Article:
Wednesday, June 18, 2008

The Empowered Education Awards Finalists!

To make the case for educational technology to skeptics in Congress and elsewhere, eSchool News joined with leading experts to create the Empowered Education Awards (EEA). Meris Stansbury reports for eSchool News on this contest which asks those most affected by educational technology -- students -- to make the case for it.

EEA, with funding from the Pearson Foundation, challenged elementary, middle and high school students to create three- to seven-minute videos on "How Technology Helps Me Learn," a theme meant to show how schools are using technology to complement and enhance student learning. The winners from each grade category, plus their teachers, get free trips to Washington, D. C., with guided tours in D. C., recognition at an awards ceremony, prizes for the winners and their schools, and more. The biggest part of the prize is getting a chance to meet with state representatives and senators on the importance of technology in education and its boon to learning.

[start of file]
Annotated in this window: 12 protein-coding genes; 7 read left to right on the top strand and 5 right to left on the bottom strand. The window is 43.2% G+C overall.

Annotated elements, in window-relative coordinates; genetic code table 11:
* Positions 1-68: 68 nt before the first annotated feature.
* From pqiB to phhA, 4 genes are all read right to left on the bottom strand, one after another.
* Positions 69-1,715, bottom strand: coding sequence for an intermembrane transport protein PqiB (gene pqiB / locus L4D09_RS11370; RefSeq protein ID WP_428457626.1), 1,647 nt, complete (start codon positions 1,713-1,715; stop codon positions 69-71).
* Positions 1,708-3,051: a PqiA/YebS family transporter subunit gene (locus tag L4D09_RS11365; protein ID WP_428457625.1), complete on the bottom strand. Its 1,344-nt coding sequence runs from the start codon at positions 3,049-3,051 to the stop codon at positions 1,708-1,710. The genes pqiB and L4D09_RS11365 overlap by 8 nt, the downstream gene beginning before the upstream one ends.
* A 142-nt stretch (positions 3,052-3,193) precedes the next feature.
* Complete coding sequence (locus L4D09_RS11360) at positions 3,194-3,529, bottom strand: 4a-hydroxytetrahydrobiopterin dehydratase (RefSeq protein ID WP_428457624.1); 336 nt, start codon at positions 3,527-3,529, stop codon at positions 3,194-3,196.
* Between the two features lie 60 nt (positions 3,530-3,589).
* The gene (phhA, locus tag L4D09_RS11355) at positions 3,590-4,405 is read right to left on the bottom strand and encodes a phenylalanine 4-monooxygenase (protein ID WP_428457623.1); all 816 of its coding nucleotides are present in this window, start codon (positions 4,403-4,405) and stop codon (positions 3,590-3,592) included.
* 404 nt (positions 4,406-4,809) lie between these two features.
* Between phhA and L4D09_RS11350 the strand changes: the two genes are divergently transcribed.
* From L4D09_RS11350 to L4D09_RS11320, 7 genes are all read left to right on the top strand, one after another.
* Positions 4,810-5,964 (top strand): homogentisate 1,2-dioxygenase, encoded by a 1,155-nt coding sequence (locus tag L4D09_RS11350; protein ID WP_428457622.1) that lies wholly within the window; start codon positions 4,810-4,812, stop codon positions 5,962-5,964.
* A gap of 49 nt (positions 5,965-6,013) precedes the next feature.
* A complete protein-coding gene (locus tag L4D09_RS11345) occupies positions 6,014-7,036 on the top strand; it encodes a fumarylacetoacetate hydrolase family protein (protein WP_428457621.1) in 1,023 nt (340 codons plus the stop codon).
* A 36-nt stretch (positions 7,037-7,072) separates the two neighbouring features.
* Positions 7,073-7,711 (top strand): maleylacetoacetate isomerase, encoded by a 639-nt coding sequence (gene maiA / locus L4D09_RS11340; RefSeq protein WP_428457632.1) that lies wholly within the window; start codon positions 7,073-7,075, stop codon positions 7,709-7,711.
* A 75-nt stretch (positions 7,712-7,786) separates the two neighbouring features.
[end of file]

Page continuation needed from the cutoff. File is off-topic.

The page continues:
The entries have been narrowed down to three finalists in each category: elementary, middle and high school. In the middle school category the finalists are:
  • "Satellites and Us" from Yokota Middle School, Tokyo, Japan -- "Student reporters from Japan give a glimpse into the world of satellites at the Miraikan Museum of Innovative Science and Technology."
  • "One Pretty Cool Movie" from Creative Connections Art Academy, CA -- This video"shows how students in California use technology to create classroom magic."
  • "How We Use Technology to Learn" From Frederick H. Tuttle Middle School, VT -- "Reporters for South Burlington Network News (SBNN) travel back in time to 1983 to show the differences technology has made in the classroom."
You can see the middle school finalists, plus the finalists for the elementary and high school categories, at the EEA webpage. You can also rate them and help eSchool News decide on the winners. The winners will be chosen and announced in September.

SOURCE: "Student videos demonstrate ed-tech's value" 06/13/08
photo courtesy of brockvicky, used under this Creative Commons license

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